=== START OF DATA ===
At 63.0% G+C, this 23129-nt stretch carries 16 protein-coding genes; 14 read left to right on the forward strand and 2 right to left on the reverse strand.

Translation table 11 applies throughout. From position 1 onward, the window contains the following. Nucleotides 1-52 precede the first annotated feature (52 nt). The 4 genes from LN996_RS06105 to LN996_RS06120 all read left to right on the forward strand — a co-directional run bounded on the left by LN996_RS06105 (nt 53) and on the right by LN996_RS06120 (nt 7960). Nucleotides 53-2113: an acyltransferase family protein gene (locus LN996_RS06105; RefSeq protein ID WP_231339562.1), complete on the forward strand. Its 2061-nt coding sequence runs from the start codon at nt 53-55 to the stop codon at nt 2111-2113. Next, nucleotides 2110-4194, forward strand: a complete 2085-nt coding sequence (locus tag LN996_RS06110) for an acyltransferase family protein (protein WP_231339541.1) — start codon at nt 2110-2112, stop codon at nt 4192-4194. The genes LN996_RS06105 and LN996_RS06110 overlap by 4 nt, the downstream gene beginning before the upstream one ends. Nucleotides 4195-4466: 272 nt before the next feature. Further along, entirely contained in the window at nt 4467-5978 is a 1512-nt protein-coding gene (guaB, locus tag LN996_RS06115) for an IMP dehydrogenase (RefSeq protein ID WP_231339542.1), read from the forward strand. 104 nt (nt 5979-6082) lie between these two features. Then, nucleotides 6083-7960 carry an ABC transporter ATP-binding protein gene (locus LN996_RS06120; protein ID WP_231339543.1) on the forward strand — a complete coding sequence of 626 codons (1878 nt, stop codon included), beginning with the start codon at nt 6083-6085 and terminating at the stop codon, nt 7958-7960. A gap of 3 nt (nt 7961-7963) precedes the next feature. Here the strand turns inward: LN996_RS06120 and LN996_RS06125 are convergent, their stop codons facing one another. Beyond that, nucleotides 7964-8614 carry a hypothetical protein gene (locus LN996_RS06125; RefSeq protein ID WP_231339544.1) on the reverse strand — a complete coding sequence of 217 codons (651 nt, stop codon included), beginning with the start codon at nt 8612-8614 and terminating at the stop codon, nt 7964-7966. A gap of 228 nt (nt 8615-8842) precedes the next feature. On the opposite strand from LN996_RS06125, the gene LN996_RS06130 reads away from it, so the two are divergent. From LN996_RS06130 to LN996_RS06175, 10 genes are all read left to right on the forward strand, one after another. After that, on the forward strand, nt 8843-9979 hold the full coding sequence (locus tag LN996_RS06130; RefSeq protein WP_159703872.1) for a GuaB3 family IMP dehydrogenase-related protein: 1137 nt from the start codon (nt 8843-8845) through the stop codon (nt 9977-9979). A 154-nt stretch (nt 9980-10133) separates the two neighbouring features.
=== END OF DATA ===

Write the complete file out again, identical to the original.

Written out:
At 63.0% G+C, this 23129-nt stretch carries 16 protein-coding genes; 14 read left to right on the forward strand and 2 right to left on the reverse strand.

Translation table 11 applies throughout. From position 1 onward, the window contains the following. Nucleotides 1-52 precede the first annotated feature (52 nt). The 4 genes from LN996_RS06105 to LN996_RS06120 all read left to right on the forward strand — a co-directional run bounded on the left by LN996_RS06105 (nt 53) and on the right by LN996_RS06120 (nt 7960). Nucleotides 53-2113: an acyltransferase family protein gene (locus LN996_RS06105; RefSeq protein ID WP_231339562.1), complete on the forward strand. Its 2061-nt coding sequence runs from the start codon at nt 53-55 to the stop codon at nt 2111-2113. Next, nucleotides 2110-4194, forward strand: a complete 2085-nt coding sequence (locus tag LN996_RS06110) for an acyltransferase family protein (protein WP_231339541.1) — start codon at nt 2110-2112, stop codon at nt 4192-4194. The genes LN996_RS06105 and LN996_RS06110 overlap by 4 nt, the downstream gene beginning before the upstream one ends. Nucleotides 4195-4466: 272 nt before the next feature. Further along, entirely contained in the window at nt 4467-5978 is a 1512-nt protein-coding gene (guaB, locus tag LN996_RS06115) for an IMP dehydrogenase (RefSeq protein ID WP_231339542.1), read from the forward strand. 104 nt (nt 5979-6082) lie between these two features. Then, nucleotides 6083-7960 carry an ABC transporter ATP-binding protein gene (locus LN996_RS06120; protein ID WP_231339543.1) on the forward strand — a complete coding sequence of 626 codons (1878 nt, stop codon included), beginning with the start codon at nt 6083-6085 and terminating at the stop codon, nt 7958-7960. A gap of 3 nt (nt 7961-7963) precedes the next feature. Here the strand turns inward: LN996_RS06120 and LN996_RS06125 are convergent, their stop codons facing one another. Beyond that, nucleotides 7964-8614 carry a hypothetical protein gene (locus LN996_RS06125; RefSeq protein ID WP_231339544.1) on the reverse strand — a complete coding sequence of 217 codons (651 nt, stop codon included), beginning with the start codon at nt 8612-8614 and terminating at the stop codon, nt 7964-7966. A gap of 228 nt (nt 8615-8842) precedes the next feature. On the opposite strand from LN996_RS06125, the gene LN996_RS06130 reads away from it, so the two are divergent. From LN996_RS06130 to LN996_RS06175, 10 genes are all read left to right on the forward strand, one after another. After that, on the forward strand, nt 8843-9979 hold the full coding sequence (locus tag LN996_RS06130; RefSeq protein WP_159703872.1) for a GuaB3 family IMP dehydrogenase-related protein: 1137 nt from the start codon (nt 8843-8845) through the stop codon (nt 9977-9979). A 154-nt stretch (nt 9980-10133) separates the two neighbouring features.